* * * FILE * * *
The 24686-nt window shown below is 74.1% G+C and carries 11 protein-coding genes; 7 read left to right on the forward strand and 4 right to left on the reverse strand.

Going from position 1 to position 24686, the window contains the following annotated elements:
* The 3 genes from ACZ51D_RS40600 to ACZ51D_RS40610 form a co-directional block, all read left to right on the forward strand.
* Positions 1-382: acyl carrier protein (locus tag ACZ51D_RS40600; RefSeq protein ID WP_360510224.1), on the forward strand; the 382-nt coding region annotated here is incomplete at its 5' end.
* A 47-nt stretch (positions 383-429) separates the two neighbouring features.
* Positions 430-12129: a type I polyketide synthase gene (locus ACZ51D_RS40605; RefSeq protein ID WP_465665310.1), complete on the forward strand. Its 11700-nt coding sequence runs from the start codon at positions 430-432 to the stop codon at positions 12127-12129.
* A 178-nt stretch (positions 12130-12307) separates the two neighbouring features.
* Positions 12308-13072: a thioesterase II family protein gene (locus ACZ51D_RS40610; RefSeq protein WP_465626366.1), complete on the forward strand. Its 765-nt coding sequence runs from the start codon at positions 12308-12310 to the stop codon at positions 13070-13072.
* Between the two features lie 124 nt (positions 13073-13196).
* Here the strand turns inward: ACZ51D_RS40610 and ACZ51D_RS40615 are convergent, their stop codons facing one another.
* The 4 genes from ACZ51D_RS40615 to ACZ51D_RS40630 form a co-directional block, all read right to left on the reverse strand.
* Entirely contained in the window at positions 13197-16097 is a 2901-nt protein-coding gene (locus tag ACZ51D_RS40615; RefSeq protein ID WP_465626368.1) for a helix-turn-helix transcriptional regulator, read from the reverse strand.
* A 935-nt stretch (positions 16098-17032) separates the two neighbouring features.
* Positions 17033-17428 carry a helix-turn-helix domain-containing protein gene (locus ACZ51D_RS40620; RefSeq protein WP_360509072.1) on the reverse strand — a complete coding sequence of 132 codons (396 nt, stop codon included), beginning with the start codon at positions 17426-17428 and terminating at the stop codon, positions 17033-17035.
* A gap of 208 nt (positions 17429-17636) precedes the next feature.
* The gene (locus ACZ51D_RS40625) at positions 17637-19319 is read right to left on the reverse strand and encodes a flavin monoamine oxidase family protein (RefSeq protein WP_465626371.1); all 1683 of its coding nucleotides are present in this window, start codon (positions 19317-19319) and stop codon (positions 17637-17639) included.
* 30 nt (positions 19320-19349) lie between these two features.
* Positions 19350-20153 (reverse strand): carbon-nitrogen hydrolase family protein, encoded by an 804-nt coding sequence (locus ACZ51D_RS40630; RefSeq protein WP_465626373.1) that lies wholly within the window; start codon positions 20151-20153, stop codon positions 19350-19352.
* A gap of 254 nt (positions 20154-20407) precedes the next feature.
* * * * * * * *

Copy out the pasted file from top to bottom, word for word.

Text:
The 24686-nt window shown below is 74.1% G+C and carries 11 protein-coding genes; 7 read left to right on the forward strand and 4 right to left on the reverse strand.

Going from position 1 to position 24686, the window contains the following annotated elements:
* The 3 genes from ACZ51D_RS40600 to ACZ51D_RS40610 form a co-directional block, all read left to right on the forward strand.
* Positions 1-382: acyl carrier protein (locus tag ACZ51D_RS40600; RefSeq protein ID WP_360510224.1), on the forward strand; the 382-nt coding region annotated here is incomplete at its 5' end.
* A 47-nt stretch (positions 383-429) separates the two neighbouring features.
* Positions 430-12129: a type I polyketide synthase gene (locus ACZ51D_RS40605; RefSeq protein ID WP_465665310.1), complete on the forward strand. Its 11700-nt coding sequence runs from the start codon at positions 430-432 to the stop codon at positions 12127-12129.
* A 178-nt stretch (positions 12130-12307) separates the two neighbouring features.
* Positions 12308-13072: a thioesterase II family protein gene (locus ACZ51D_RS40610; RefSeq protein WP_465626366.1), complete on the forward strand. Its 765-nt coding sequence runs from the start codon at positions 12308-12310 to the stop codon at positions 13070-13072.
* Between the two features lie 124 nt (positions 13073-13196).
* Here the strand turns inward: ACZ51D_RS40610 and ACZ51D_RS40615 are convergent, their stop codons facing one another.
* The 4 genes from ACZ51D_RS40615 to ACZ51D_RS40630 form a co-directional block, all read right to left on the reverse strand.
* Entirely contained in the window at positions 13197-16097 is a 2901-nt protein-coding gene (locus tag ACZ51D_RS40615; RefSeq protein ID WP_465626368.1) for a helix-turn-helix transcriptional regulator, read from the reverse strand.
* A 935-nt stretch (positions 16098-17032) separates the two neighbouring features.
* Positions 17033-17428 carry a helix-turn-helix domain-containing protein gene (locus ACZ51D_RS40620; RefSeq protein WP_360509072.1) on the reverse strand — a complete coding sequence of 132 codons (396 nt, stop codon included), beginning with the start codon at positions 17426-17428 and terminating at the stop codon, positions 17033-17035.
* A gap of 208 nt (positions 17429-17636) precedes the next feature.
* The gene (locus ACZ51D_RS40625) at positions 17637-19319 is read right to left on the reverse strand and encodes a flavin monoamine oxidase family protein (RefSeq protein WP_465626371.1); all 1683 of its coding nucleotides are present in this window, start codon (positions 19317-19319) and stop codon (positions 17637-17639) included.
* 30 nt (positions 19320-19349) lie between these two features.
* Positions 19350-20153 (reverse strand): carbon-nitrogen hydrolase family protein, encoded by an 804-nt coding sequence (locus ACZ51D_RS40630; RefSeq protein WP_465626373.1) that lies wholly within the window; start codon positions 20151-20153, stop codon positions 19350-19352.
* A gap of 254 nt (positions 20154-20407) precedes the next feature.